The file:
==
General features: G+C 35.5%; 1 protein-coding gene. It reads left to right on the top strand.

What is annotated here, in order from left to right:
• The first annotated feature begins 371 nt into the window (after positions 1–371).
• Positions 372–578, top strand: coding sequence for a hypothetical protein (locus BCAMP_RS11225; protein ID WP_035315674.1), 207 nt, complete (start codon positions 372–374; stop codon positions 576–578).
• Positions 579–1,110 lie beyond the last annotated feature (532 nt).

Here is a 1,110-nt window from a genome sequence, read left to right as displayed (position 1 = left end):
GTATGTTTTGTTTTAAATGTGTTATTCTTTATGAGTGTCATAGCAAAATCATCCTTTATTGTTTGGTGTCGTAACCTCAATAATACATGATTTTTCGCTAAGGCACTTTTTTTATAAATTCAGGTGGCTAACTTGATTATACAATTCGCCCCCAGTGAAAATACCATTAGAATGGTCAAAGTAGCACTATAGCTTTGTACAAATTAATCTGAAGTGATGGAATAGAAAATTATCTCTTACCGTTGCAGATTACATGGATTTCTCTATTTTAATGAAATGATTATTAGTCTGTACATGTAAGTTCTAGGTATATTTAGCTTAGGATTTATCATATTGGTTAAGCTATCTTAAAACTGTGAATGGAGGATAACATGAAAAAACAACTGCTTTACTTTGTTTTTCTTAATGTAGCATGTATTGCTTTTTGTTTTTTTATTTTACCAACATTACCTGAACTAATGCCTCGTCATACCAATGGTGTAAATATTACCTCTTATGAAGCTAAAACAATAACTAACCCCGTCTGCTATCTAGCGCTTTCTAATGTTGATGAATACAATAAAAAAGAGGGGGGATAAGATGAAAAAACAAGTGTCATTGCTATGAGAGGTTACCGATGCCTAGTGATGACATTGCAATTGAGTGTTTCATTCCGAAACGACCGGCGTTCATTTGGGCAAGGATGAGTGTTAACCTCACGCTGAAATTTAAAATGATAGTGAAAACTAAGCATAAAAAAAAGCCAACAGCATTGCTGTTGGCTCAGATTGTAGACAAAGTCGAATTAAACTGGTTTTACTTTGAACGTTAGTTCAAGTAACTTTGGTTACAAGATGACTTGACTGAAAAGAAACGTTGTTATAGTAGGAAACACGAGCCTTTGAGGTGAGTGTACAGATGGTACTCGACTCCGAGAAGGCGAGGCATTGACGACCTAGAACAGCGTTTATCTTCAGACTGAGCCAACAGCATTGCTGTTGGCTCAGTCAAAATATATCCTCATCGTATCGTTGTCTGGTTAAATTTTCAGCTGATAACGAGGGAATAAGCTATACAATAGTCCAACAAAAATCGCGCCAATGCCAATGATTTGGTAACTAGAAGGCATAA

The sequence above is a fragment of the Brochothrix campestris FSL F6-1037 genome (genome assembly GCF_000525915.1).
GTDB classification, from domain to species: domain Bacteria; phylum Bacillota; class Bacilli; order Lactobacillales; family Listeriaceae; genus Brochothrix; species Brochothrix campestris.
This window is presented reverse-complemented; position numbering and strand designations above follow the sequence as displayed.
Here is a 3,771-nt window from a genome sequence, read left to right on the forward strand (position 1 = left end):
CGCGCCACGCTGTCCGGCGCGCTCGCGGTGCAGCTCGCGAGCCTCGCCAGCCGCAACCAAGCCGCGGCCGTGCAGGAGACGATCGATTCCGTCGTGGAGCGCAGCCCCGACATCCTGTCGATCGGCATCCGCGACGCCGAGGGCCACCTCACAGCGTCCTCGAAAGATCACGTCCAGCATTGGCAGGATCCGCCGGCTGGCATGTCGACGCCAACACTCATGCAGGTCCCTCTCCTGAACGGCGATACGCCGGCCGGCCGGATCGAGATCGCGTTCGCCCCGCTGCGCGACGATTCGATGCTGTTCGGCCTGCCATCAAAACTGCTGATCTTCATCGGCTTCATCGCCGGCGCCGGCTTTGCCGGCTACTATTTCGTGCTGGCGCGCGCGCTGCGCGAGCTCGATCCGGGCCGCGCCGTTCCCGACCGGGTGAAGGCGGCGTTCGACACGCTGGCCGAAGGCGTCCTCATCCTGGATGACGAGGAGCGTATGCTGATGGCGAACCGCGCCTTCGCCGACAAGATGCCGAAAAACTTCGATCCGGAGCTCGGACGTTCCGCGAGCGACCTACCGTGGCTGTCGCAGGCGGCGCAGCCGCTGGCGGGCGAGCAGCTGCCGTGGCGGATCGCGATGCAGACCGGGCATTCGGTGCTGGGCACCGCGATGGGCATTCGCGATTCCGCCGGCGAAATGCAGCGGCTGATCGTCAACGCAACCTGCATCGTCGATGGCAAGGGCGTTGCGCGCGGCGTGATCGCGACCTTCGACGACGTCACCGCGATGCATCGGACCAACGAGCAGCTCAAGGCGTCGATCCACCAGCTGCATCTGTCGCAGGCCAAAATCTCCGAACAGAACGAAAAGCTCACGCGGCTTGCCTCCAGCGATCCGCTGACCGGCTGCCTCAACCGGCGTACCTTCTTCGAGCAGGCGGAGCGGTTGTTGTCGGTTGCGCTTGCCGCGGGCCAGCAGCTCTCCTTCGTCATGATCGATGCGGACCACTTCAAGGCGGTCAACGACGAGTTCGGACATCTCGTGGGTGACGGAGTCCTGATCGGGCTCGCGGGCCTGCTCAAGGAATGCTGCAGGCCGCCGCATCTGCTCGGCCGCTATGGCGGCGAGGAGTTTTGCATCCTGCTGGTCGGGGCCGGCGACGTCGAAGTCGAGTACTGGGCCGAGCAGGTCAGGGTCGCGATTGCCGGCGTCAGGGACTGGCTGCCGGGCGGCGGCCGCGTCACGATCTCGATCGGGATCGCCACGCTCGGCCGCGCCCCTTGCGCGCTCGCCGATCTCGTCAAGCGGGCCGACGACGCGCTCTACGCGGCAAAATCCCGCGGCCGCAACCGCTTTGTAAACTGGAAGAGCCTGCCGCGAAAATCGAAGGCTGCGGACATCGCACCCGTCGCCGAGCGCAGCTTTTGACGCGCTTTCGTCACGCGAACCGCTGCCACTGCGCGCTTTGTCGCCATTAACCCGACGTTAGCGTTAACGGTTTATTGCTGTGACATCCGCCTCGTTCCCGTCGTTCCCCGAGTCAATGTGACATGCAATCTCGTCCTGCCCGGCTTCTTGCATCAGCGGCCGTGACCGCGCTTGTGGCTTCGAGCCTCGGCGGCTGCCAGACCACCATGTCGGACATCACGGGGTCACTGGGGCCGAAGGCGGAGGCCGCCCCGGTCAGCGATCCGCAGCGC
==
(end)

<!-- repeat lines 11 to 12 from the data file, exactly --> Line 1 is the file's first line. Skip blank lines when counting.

Here is a 3,771-nt window from a genome sequence, read left to right on the forward strand (position 1 = left end):
CGCGCCACGCTGTCCGGCGCGCTCGCGGTGCAGCTCGCGAGCCTCGCCAGCCGCAACCAAGCCGCGGCCGTGCAGGAGACGATCGATTCCGTCGTGGAGCGCAGCCCCGACATCCTGTCGATCGGCATCCGCGACGCCGAGGGCCACCTCACAGCGTCCTCGAAAGATCACGTCCAGCATTGGCAGGATCCGCCGGCTGGCATGTCGACGCCAACACTCATGCAGGTCCCTCTCCTGAACGGCGATACGCCGGCCGGCCGGATCGAGATCGCGTTCGCCCCGCTGCGCGACGATTCGATGCTGTTCGGCCTGCCATCAAAACTGCTGATCTTCATCGGCTTCATCGCCGGCGCCGGCTTTGCCGGCTACTATTTCGTGCTGGCGCGCGCGCTGCGCGAGCTCGATCCGGGCCGCGCCGTTCCCGACCGGGTGAAGGCGGCGTTCGACACGCTGGCCGAAGGCGTCCTCATCCTGGATGACGAGGAGCGTATGCTGATGGCGAACCGCGCCTTCGCCGACAAGATGCCGAAAAACTTCGATCCGGAGCTCGGACGTTCCGCGAGCGACCTACCGTGGCTGTCGCAGGCGGCGCAGCCGCTGGCGGGCGAGCAGCTGCCGTGGCGGATCGCGATGCAGACCGGGCATTCGGTGCTGGGCACCGCGATGGGCATTCGCGATTCCGCCGGCGAAATGCAGCGGCTGATCGTCAACGCAACCTGCATCGTCGATGGCAAGGGCGTTGCGCGCGGCGTGATCGCGACCTTCGACGACGTCACCGCGATGCATCGGACCAACGAGCAGCTCAAGGCGTCGATCCACCAGCTGCATCTGTCGCAGGCCAAAATCTCCGAACAGAACGAAAAGCTCACGCGGCTTGCCTCCAGCGATCCGCTGACCGGCTGCCTCAACCGGCGTACCTTCTTCGAGCAGGCGGAGCGGTTGTTGTCGGTTGCGCTTGCCGCGGGCCAGCAGCTCTCCTTCGTCATGATCGATGCGGACCACTTCAAGGCGGTCAACGACGAGTTCGGACATCTCGTGGGTGACGGAGTCCTGATCGGGCTCGCGGGCCTGCTCAAGGAATGCTGCAGGCCGCCGCATCTGCTCGGCCGCTATGGCGGCGAGGAGTTTTGCATCCTGCTGGTCGGGGCCGGCGACGTCGAAGTCGAGTACTGGGCCGAGCAGGTCAGGGTCGCGATTGCCGGCGTCAGGGACTGGCTGCCGGGCGGCGGCCGCGTCACGATCTCGATCGGGATCGCCACGCTCGGCCGCGCCCCTTGCGCGCTCGCCGATCTCGTCAAGCGGGCCGACGACGCGCTCTACGCGGCAAAATCCCGCGGCCGCAACCGCTTTGTAAACTGGAAGAGCCTGCCGCGAAAATCGAAGGCTGCGGACATCGCACCCGTCGCCGAGCGCAGCTTTTGACGCGCTTTCGTCACGCGAACCGCTGCCACTGCGCGCTTTGTCGCCATTAACCCGACGTTAGCGTTAACGGTTTATTGCTGTGACATCCGCCTCGTTCCCGTCGTTCCCCGAGTCAATGTGACATGCAATCTCGTCCTGCCCGGCTTCTTGCATCAGCGGCCGTGACCGCGCTTGTGGCTTCGAGCCTCGGCGGCTGCCAGACCACCATGTCGGACATCACGGGGTCACTGGGGCCGAAGGCGGAGGCCGCCCCGGTCAGCGATCCGCAGCGC